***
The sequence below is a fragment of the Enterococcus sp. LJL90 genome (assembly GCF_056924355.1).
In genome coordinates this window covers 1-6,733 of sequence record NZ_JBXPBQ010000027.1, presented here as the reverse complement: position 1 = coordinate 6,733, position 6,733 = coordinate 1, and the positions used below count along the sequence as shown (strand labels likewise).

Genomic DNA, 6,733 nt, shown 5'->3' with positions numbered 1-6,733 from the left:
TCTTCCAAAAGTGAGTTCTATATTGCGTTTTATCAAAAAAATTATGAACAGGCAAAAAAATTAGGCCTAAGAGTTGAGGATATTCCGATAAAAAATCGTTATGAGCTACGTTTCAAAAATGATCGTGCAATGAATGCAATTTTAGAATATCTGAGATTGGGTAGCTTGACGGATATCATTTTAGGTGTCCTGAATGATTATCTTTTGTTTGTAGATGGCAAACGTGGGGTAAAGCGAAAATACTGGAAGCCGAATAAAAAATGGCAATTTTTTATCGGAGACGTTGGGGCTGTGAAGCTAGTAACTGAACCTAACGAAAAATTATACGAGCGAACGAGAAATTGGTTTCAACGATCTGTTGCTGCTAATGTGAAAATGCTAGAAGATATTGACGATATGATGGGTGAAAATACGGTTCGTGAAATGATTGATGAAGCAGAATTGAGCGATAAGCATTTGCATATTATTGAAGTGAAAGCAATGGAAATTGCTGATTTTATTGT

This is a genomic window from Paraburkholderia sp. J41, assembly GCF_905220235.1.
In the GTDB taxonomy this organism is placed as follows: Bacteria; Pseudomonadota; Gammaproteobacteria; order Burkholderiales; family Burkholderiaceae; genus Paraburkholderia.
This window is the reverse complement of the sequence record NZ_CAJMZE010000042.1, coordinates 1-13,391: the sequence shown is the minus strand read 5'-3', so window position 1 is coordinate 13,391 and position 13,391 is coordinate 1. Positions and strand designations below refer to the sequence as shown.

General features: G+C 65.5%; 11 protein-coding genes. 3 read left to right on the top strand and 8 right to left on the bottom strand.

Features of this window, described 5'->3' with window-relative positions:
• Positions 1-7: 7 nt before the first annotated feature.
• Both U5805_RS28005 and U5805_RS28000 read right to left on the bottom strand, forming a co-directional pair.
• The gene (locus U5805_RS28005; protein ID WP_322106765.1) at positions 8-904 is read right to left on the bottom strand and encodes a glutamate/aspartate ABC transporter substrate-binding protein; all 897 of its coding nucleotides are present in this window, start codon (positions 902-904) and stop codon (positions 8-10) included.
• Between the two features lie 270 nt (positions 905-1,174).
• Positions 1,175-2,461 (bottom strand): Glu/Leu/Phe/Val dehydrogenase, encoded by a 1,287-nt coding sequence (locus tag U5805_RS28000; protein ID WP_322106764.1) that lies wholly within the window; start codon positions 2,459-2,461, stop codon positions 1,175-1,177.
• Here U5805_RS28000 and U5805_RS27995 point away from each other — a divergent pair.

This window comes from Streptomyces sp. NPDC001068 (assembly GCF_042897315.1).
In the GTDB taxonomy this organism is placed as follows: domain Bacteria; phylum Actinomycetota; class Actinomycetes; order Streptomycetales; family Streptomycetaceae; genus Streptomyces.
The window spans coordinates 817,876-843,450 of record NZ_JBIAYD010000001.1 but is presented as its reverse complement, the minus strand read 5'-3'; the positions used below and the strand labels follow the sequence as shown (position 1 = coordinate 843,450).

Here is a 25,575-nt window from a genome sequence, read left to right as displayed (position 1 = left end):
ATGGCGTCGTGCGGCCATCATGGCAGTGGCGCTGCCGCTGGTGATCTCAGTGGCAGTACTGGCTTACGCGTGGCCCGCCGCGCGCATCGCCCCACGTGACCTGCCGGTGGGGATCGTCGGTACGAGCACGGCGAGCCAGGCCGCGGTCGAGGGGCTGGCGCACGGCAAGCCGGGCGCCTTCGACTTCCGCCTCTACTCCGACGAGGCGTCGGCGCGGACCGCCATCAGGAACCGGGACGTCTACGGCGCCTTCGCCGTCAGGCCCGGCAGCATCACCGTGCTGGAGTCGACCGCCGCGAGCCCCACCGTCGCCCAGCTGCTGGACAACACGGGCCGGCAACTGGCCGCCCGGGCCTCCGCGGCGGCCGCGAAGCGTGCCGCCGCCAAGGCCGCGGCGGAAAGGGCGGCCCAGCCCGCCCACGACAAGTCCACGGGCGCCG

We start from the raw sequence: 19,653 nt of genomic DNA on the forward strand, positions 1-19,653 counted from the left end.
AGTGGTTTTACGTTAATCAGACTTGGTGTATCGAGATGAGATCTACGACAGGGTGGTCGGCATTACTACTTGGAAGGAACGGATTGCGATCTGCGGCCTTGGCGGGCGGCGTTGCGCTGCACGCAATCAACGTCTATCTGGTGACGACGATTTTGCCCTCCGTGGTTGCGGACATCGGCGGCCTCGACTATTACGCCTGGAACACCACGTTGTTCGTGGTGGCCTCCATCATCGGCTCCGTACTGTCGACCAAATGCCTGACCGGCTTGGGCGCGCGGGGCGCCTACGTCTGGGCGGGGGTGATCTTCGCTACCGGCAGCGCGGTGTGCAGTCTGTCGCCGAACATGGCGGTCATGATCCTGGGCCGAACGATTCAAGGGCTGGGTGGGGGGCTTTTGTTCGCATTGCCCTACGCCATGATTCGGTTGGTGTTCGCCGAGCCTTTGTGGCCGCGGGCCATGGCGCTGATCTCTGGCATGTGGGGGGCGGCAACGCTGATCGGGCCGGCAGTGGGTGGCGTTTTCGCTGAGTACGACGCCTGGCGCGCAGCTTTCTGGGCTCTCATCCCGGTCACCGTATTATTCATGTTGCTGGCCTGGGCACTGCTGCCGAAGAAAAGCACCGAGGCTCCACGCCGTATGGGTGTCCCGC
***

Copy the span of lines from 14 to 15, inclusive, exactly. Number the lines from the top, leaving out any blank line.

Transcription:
• Positions 1,175-2,461 (bottom strand): Glu/Leu/Phe/Val dehydrogenase, encoded by a 1,287-nt coding sequence (locus tag U5805_RS28000; protein ID WP_322106764.1) that lies wholly within the window; start codon positions 2,459-2,461, stop codon positions 1,175-1,177.
• Here U5805_RS28000 and U5805_RS27995 point away from each other — a divergent pair.